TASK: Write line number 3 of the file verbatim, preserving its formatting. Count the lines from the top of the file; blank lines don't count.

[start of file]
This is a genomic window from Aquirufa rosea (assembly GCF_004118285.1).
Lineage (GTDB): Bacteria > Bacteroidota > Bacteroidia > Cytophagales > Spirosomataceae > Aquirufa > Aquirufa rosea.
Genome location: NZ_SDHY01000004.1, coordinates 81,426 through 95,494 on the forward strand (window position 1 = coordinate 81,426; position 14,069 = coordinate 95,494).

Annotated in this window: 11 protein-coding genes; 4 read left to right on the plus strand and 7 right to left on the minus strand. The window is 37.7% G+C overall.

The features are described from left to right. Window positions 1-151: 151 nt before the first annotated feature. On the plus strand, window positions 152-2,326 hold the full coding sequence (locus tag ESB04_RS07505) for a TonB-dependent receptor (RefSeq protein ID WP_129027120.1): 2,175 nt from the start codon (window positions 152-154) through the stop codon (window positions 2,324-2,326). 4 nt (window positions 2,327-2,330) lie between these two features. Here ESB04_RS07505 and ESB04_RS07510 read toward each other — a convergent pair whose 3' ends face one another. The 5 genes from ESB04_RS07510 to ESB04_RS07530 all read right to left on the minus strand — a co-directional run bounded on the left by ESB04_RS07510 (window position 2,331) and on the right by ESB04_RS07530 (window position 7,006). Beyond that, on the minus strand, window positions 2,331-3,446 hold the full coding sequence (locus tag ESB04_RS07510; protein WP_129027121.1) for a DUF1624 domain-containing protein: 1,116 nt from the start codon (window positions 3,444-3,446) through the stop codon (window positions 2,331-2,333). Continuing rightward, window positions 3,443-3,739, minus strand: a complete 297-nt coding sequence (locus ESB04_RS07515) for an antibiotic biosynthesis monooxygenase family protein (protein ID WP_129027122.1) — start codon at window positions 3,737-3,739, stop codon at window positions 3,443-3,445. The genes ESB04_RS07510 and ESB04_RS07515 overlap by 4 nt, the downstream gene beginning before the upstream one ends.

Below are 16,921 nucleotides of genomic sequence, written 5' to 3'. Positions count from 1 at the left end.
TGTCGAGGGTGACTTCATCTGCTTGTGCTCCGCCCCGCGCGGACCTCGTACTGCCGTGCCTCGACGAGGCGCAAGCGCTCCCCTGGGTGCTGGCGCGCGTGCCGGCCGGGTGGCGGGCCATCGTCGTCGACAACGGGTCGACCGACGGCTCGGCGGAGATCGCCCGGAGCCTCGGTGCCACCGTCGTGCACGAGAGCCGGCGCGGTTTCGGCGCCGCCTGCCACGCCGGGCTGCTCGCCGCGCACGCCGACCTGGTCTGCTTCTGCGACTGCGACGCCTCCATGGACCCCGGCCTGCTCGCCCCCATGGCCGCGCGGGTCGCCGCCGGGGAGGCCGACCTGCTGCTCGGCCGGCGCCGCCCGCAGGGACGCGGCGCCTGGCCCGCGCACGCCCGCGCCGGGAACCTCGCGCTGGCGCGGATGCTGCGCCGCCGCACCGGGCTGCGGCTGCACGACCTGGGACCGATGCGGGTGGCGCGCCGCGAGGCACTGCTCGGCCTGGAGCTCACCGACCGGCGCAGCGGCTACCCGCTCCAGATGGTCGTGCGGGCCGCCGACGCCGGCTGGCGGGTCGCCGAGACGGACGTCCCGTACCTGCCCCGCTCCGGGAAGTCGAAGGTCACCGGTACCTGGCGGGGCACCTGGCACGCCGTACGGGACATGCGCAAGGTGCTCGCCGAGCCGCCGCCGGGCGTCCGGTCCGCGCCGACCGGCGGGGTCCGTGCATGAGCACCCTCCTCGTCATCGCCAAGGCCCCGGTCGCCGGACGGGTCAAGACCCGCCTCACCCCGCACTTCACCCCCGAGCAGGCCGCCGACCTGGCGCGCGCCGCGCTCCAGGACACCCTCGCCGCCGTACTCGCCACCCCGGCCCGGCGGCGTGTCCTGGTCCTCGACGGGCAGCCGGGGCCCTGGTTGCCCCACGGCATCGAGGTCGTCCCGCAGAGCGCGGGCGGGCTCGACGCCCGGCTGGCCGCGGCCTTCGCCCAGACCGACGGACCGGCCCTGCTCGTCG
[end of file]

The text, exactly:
Genome location: NZ_SDHY01000004.1, coordinates 81,426 through 95,494 on the forward strand (window position 1 = coordinate 81,426; position 14,069 = coordinate 95,494).